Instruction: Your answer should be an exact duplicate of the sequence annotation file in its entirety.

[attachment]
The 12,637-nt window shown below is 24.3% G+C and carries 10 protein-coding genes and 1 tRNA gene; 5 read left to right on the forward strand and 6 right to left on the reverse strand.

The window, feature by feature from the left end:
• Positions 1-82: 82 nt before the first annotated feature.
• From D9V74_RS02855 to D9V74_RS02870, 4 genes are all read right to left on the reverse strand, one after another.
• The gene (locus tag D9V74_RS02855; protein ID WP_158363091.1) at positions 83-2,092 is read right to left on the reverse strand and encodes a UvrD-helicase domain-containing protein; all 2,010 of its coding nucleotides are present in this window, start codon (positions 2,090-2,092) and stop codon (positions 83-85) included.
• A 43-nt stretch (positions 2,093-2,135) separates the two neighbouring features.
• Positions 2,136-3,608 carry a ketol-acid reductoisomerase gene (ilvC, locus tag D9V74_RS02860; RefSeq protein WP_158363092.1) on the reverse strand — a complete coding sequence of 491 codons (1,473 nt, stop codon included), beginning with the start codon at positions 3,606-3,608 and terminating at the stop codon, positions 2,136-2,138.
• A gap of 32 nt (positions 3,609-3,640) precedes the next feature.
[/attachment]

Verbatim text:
The 12,637-nt window shown below is 24.3% G+C and carries 10 protein-coding genes and 1 tRNA gene; 5 read left to right on the forward strand and 6 right to left on the reverse strand.

The window, feature by feature from the left end:
• Positions 1-82: 82 nt before the first annotated feature.
• From D9V74_RS02855 to D9V74_RS02870, 4 genes are all read right to left on the reverse strand, one after another.
• The gene (locus tag D9V74_RS02855; protein ID WP_158363091.1) at positions 83-2,092 is read right to left on the reverse strand and encodes a UvrD-helicase domain-containing protein; all 2,010 of its coding nucleotides are present in this window, start codon (positions 2,090-2,092) and stop codon (positions 83-85) included.
• A 43-nt stretch (positions 2,093-2,135) separates the two neighbouring features.
• Positions 2,136-3,608 carry a ketol-acid reductoisomerase gene (ilvC, locus tag D9V74_RS02860; RefSeq protein WP_158363092.1) on the reverse strand — a complete coding sequence of 491 codons (1,473 nt, stop codon included), beginning with the start codon at positions 3,606-3,608 and terminating at the stop codon, positions 2,136-2,138.
• A gap of 32 nt (positions 3,609-3,640) precedes the next feature.